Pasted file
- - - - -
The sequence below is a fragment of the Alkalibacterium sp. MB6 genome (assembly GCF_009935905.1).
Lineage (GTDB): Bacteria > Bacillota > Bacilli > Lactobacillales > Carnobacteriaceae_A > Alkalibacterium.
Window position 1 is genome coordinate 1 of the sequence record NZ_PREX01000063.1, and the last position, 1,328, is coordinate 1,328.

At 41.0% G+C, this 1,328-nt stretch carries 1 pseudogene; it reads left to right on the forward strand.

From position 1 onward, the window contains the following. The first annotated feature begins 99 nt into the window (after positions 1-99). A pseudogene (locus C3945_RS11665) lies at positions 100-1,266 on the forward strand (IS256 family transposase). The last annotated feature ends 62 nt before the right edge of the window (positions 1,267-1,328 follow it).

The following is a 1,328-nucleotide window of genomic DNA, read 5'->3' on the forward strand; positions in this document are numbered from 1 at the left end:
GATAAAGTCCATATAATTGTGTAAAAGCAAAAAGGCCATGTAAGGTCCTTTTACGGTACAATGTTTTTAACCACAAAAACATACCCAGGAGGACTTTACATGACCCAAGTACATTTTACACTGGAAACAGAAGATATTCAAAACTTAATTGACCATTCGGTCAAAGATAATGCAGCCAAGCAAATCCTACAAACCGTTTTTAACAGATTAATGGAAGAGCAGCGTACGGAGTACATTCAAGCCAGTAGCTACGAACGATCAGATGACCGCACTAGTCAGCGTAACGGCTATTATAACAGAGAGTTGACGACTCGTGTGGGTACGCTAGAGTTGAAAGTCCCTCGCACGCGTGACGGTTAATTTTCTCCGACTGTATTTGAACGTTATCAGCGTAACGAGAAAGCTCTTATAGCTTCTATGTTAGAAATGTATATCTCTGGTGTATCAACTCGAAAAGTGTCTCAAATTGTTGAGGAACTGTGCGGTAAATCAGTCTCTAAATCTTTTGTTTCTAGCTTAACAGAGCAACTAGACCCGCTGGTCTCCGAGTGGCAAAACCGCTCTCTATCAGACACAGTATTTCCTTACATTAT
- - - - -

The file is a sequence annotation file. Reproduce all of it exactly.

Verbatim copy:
The sequence below is a fragment of the Alkalibacterium sp. MB6 genome (assembly GCF_009935905.1).
Lineage (GTDB): Bacteria > Bacillota > Bacilli > Lactobacillales > Carnobacteriaceae_A > Alkalibacterium.
Window position 1 is genome coordinate 1 of the sequence record NZ_PREX01000063.1, and the last position, 1,328, is coordinate 1,328.

At 41.0% G+C, this 1,328-nt stretch carries 1 pseudogene; it reads left to right on the forward strand.

From position 1 onward, the window contains the following. The first annotated feature begins 99 nt into the window (after positions 1-99). A pseudogene (locus C3945_RS11665) lies at positions 100-1,266 on the forward strand (IS256 family transposase). The last annotated feature ends 62 nt before the right edge of the window (positions 1,267-1,328 follow it).

The following is a 1,328-nucleotide window of genomic DNA, read 5'->3' on the forward strand; positions in this document are numbered from 1 at the left end:
GATAAAGTCCATATAATTGTGTAAAAGCAAAAAGGCCATGTAAGGTCCTTTTACGGTACAATGTTTTTAACCACAAAAACATACCCAGGAGGACTTTACATGACCCAAGTACATTTTACACTGGAAACAGAAGATATTCAAAACTTAATTGACCATTCGGTCAAAGATAATGCAGCCAAGCAAATCCTACAAACCGTTTTTAACAGATTAATGGAAGAGCAGCGTACGGAGTACATTCAAGCCAGTAGCTACGAACGATCAGATGACCGCACTAGTCAGCGTAACGGCTATTATAACAGAGAGTTGACGACTCGTGTGGGTACGCTAGAGTTGAAAGTCCCTCGCACGCGTGACGGTTAATTTTCTCCGACTGTATTTGAACGTTATCAGCGTAACGAGAAAGCTCTTATAGCTTCTATGTTAGAAATGTATATCTCTGGTGTATCAACTCGAAAAGTGTCTCAAATTGTTGAGGAACTGTGCGGTAAATCAGTCTCTAAATCTTTTGTTTCTAGCTTAACAGAGCAACTAGACCCGCTGGTCTCCGAGTGGCAAAACCGCTCTCTATCAGACACAGTATTTCCTTACATTAT